What’s In Your Water? Part 2

Green dye flowing into a river that also has a white film floating in it.
Photo by the Massachusetts Dept. of Environmental Protection on Flickr, Creative Commons license (CC BY 2.0)

“We are amid a major water crisis that is beyond anything you can imagine. Pollution problems persist and toxins are everywhere, stemming from the hazardous wastes of industry and agriculture. We’ve got more than forty thousand chemicals on the market today with only a few hundred being regulated.” -Erin Brockovich1

Water Treatment is Necessary

All water is reused, including the water we dump down drains and the contents we flush in toilets. Water treatment facilities “clean” the water by removing solids – including sewage – and treat the water with chemicals. Water has microorganisms, bacteria, and viruses, so it is necessary to treat the water with chemicals so that is safe to drink. However, the Environmental Protection Agency (EPA) doesn’t research or regulate all of those chemicals. As Erin Brockovich noted, “Scientists still have little data about how individual chemicals impact our health, and know even less about the effects of multiple chemicals on the body.”2

“So there is shit in the water; I’d have to make peace with that.” -Elizabeth Royte, Bottlemania: Big Business, Local Springs, and the Battle Over America’s Drinking Water

Aerial view of a Wastewater treatment plant.
Wastewater treatment plant, image by Michal Jarmoluk from Pixabay

Toxic Contaminants Linked to Cancer

Many contaminants are linked to illnesses and health issues, including cancer. The American Cancer Society estimates that there will be approximately 1,918,030 new cancer cases in 2022.3 But what is causing all of these cancer cases? Though some cancer may be from genetics or lifestyle, I’m convinced that most cancer is due to exposure to chemicals.

In 2019, researchers revealed that between 2010 and 2017, more than 100,000 cases of cancer were likely caused by the accumulation of carcinogenic chemicals in tap water. They cited arsenic, disinfection byproducts, and radioactive contaminants as the major contaminants, but they also noted that other toxins that are not monitored, such as PFASs and PFOAs, may also contribute to cancer cases.4

“How much of any toxic substance can a human body ingest and still be well? -Erin Brockovich5

Children Are Getting Cancer Too

Cancer affects our children globally. In the U.S., cancer is diagnosed annually in about 400,000 children aged 19 or under. It is the leading cause of death by disease past infancy for children.6 As Erin Brockovich wrote, children “don’t smoke, drink alcohol, or work stressful jobs.” So why are so many getting cancer? Children are more vulnerable to chemical toxins than adults because they have higher metabolisms and less mature immune systems.7 We need more research but suspicion should be enough to tell us that there’s a problem.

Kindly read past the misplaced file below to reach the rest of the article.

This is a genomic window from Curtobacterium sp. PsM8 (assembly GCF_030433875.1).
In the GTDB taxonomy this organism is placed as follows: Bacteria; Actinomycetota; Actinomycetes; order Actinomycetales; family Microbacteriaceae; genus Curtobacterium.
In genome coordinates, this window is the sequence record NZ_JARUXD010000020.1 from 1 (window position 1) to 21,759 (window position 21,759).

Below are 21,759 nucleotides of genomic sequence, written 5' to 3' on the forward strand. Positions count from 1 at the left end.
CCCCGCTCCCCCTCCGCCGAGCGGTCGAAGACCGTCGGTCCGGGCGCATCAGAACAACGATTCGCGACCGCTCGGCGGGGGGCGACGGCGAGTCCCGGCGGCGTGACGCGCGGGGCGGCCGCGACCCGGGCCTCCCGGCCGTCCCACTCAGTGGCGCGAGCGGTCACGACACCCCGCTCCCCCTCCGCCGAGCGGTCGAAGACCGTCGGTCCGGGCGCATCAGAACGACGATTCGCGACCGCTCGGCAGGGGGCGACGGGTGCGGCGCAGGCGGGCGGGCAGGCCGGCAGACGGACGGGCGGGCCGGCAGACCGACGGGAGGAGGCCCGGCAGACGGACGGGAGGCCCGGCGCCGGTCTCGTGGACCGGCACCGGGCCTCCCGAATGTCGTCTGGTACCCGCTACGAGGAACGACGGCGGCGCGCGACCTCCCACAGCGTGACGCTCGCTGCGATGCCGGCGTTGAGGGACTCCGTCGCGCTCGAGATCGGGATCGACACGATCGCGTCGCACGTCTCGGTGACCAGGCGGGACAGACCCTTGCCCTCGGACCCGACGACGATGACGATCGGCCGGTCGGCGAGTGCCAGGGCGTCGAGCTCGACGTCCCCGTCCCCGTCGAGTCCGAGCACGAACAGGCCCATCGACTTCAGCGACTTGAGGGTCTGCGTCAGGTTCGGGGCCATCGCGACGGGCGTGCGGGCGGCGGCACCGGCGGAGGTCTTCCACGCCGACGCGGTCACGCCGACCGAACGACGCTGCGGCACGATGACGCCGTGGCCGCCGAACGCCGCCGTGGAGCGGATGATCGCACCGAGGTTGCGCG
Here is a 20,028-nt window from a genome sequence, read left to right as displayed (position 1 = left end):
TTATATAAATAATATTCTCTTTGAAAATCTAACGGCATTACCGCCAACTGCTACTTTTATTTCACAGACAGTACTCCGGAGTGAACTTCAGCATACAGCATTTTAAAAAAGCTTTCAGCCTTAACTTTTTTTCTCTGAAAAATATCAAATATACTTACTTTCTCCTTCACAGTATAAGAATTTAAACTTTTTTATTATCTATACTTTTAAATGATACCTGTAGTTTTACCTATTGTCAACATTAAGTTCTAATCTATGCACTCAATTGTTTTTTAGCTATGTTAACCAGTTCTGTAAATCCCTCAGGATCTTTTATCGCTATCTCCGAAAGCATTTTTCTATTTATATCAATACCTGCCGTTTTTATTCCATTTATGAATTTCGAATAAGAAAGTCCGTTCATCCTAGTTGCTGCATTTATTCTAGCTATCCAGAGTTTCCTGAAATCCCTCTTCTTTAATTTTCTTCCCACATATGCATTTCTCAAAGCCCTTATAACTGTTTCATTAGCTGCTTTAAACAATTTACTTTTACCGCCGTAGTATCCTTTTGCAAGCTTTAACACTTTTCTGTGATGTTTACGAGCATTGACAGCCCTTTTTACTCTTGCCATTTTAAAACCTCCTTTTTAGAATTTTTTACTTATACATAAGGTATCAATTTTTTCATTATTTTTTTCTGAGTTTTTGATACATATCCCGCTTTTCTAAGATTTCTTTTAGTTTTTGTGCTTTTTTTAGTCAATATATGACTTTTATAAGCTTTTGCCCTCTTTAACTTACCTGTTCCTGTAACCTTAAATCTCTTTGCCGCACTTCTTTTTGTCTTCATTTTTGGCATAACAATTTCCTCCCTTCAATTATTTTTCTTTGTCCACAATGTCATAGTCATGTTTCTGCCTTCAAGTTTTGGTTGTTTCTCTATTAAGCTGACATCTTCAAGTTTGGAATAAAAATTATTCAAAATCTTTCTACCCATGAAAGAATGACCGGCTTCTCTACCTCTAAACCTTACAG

“American children are growing up exposed to more chemicals than any other generation in history and it shows.” -Erin Brockovich8

Colorful oil floating in water.
Photo by Steve Snodgrass on Flickr, Creative Commons license (CC BY 2.0)

How Do These Contaminants End Up in Our Water?

Contaminants in our water come from many sources. Besides water treatment chemicals, corporations that discharge toxic wastewater and chemicals into the groundwater and surrounding environment pollute the water. Improperly lined landfills leach toxins into groundwater. Hydraulic fracturing, or fracking, forces chemicals into the ground to release natural gas and those get into the water supply. The toxins from gasoline and oil spills get into the water. Pharmaceuticals are now in our water supply too.

Herbicides and pesticides applied to large agricultural plots get into the water supply from run-off, meaning rainwater washes some of them away and they get into the water supply. Big agriculture dumps animal waste into our waterways, both directly and indirectly. Tyson Foods, for example, was caught several times directly dumping tons of animal waste into waterways. Indirectly, animal farms maintain hog lagoons to collect animals’ feces and store them in ponds. During floods, those ponds overflow and mix with all of the water and enter the water supply.

Aerial view of a farm, the pink pond at the bottom of the image is an example of a Hog Lagoon, in north Carolina
The pink pond at the bottom of the image is an example of a Hog Lagoon, in North Carolina. Photo by The Waterkeeper Alliance on Flickr, Creative Commons license (CC BY-NC-ND 2.0). Image slightly cropped and fade corrected.